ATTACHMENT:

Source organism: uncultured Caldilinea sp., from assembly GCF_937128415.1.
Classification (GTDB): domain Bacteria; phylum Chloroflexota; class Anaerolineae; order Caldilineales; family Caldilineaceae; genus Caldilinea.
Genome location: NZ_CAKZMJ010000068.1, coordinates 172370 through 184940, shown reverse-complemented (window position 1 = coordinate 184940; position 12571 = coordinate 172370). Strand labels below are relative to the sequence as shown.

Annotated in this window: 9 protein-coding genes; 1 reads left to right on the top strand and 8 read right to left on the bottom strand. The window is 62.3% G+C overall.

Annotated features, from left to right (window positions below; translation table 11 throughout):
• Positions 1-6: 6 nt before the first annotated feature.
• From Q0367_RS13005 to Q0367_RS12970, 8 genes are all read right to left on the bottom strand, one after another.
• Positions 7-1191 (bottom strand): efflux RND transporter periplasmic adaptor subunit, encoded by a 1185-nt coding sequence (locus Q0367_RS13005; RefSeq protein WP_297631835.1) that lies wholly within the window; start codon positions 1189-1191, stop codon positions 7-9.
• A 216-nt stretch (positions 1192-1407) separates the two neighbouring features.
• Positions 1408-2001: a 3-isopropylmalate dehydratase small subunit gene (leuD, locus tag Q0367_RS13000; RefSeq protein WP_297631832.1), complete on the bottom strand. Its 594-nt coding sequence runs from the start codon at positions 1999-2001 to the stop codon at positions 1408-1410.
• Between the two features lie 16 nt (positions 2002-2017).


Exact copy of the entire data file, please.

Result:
Source organism: uncultured Caldilinea sp., from assembly GCF_937128415.1.
Classification (GTDB): domain Bacteria; phylum Chloroflexota; class Anaerolineae; order Caldilineales; family Caldilineaceae; genus Caldilinea.
Genome location: NZ_CAKZMJ010000068.1, coordinates 172370 through 184940, shown reverse-complemented (window position 1 = coordinate 184940; position 12571 = coordinate 172370). Strand labels below are relative to the sequence as shown.

Annotated in this window: 9 protein-coding genes; 1 reads left to right on the top strand and 8 read right to left on the bottom strand. The window is 62.3% G+C overall.

Annotated features, from left to right (window positions below; translation table 11 throughout):
• Positions 1-6: 6 nt before the first annotated feature.
• From Q0367_RS13005 to Q0367_RS12970, 8 genes are all read right to left on the bottom strand, one after another.
• Positions 7-1191 (bottom strand): efflux RND transporter periplasmic adaptor subunit, encoded by a 1185-nt coding sequence (locus Q0367_RS13005; RefSeq protein WP_297631835.1) that lies wholly within the window; start codon positions 1189-1191, stop codon positions 7-9.
• A 216-nt stretch (positions 1192-1407) separates the two neighbouring features.
• Positions 1408-2001: a 3-isopropylmalate dehydratase small subunit gene (leuD, locus tag Q0367_RS13000; RefSeq protein WP_297631832.1), complete on the bottom strand. Its 594-nt coding sequence runs from the start codon at positions 1999-2001 to the stop codon at positions 1408-1410.
• Between the two features lie 16 nt (positions 2002-2017).